"These kids feel totally differently about the institution than they ever did before," Neiburger said, "because we're meeting them where they want to be rather than trying to shove classics down their throat."
Certainly there are skeptics, parents and librarians whose arguments are that games are degenerative and mind-rotting, "the same things that parents have been saying about their children's content for decades," Neiburger said. He always makes the point that people have said the same thing about certain books. Even now, plenty of people use the library to borrow trashy romance novels. Still, Neiburger said it sometimes pays to be careful and avoid more violent games when a program is starting out. "Parental backlash can kill a program dead," he said. "That's why our first game was Mario Kart. I mean, who can complain about Mario Kart?"
Last fall, Levine wrote an 80-page paper on gaming and libraries, simply titled "Gaming and Libraries: Intersection of Services." It's partly a how-to manual, with game ideas, cost ranges and sample materials. But there's no denying the paper's "anyone can do it" attitude, and it partly reads like a promotional brochure for the completely oblivious.
The meat of the paper is the section of case studies, where Levine researches gaming in school, academic and public libraries around the country.
It's harder to make the case for gaming at academic libraries, Levine said, because university students can easily gather in their dorm rooms. However, the same idea of bringing people to the library for a good time applies. "I don't think that's a bad thing for an academic library to do," Levine said.
College campuses also have the potential to use games for more academic purposes, and this is where Levine's paper diverges from the basic tournament model. In one case study, professors at James Madison University in Virginia are creating a game that teaches "information literacy" (librarian-speak for being able to find and process information). It's an extension of what games already do - present players with lots of data at the same time and require them to sort it out logically.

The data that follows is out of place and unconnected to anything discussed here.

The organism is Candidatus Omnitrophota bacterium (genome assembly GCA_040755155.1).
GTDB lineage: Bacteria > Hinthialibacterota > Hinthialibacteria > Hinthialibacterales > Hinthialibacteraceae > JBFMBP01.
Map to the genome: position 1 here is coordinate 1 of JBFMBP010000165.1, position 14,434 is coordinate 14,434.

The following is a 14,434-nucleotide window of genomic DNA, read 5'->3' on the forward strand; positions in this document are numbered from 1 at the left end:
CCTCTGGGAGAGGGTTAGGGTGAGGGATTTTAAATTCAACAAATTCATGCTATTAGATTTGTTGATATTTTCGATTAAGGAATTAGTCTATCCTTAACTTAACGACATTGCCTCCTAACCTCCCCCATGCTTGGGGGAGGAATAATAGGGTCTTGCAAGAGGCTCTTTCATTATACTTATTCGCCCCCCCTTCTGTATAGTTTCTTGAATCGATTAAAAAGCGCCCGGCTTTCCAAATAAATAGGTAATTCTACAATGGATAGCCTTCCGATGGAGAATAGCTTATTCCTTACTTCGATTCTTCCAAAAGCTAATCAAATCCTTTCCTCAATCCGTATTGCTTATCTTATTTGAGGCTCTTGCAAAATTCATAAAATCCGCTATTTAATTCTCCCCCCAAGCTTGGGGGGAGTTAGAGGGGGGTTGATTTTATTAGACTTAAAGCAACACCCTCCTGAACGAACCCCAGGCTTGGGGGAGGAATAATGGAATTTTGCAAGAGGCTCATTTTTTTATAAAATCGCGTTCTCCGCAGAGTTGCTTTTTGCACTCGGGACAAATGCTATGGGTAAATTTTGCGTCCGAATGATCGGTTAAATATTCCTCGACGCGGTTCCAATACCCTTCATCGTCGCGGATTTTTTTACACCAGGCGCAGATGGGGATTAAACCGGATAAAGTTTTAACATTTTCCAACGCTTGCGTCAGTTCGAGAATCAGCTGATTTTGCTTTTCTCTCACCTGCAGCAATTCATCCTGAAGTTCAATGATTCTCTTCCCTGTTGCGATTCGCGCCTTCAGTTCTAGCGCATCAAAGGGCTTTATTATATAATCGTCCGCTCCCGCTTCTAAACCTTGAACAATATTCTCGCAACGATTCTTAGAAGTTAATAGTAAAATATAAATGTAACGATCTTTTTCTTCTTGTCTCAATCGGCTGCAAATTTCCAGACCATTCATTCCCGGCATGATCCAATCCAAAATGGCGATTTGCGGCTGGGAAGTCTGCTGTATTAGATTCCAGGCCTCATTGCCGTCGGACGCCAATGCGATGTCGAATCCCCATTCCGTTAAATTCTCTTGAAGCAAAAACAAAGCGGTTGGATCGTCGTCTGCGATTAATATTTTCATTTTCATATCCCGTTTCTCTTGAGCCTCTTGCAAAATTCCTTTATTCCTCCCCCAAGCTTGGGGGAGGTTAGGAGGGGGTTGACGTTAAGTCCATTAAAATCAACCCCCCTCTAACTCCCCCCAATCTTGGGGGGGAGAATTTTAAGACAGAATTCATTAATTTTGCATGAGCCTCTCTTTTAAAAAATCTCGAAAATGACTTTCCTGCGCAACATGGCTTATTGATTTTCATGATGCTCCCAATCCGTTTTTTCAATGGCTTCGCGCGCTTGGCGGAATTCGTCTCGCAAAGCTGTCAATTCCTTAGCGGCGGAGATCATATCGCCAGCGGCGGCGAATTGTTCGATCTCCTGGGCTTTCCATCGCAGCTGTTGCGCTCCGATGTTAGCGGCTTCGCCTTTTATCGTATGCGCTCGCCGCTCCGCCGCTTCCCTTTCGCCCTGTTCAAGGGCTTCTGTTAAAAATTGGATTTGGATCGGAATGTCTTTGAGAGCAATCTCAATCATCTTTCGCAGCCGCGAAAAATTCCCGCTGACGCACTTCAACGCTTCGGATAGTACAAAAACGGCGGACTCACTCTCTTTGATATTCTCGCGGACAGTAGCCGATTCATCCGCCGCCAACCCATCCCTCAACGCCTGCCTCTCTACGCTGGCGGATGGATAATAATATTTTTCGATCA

For Levine, helping people become better at finding information is the ultimate goal, and gaming isn't the only answer. She points out that there are plenty of interactive tools, such as board games, interactive fiction and online quizzes, that are better for teaching research skills to kids than lectures and textbooks.
"Librarians think teaching information literacy means standing up in front of crowds and talking," she said. "That just doesn't work anymore."
Even if Levine's motives are grander than Neiburger's, she still thinks it's important just to have kids show up at the library to play games. If it gets kids in the door, as Neiburger found, it can be a gateway to bigger things.
"Whatever needs they have in the future, if [gaming in libraries] gets them to think about the library, that's really my goal," Levine said.
Two books on the subject will be released this year. Beth Gallaway, a library consultant from New Hampshire, is the author of one, and Neiburger is writing another. "I think this is starting to hit some critical mass," he said.
For this July, Levine is organizing a second gaming in libraries symposium in the Chicago area. Neiburger will be there, as will Jenkins and Gee. While there's no data yet on how widespread library gaming has become, board game aficionado and Syracuse University professor Scott Nicholson has been conducting a survey and will present his results at the symposium. Levine hopes his study and attendance at the conference will give her a better sense of how big gaming in libraries has become.
"There's a growing group, but no formal organization of it," Levine said. "And I think that's what's going to change this year."
Jared Newman is a New York City-based journalist. He also writes a gaming blog at www.jarednewmabn.com/blog.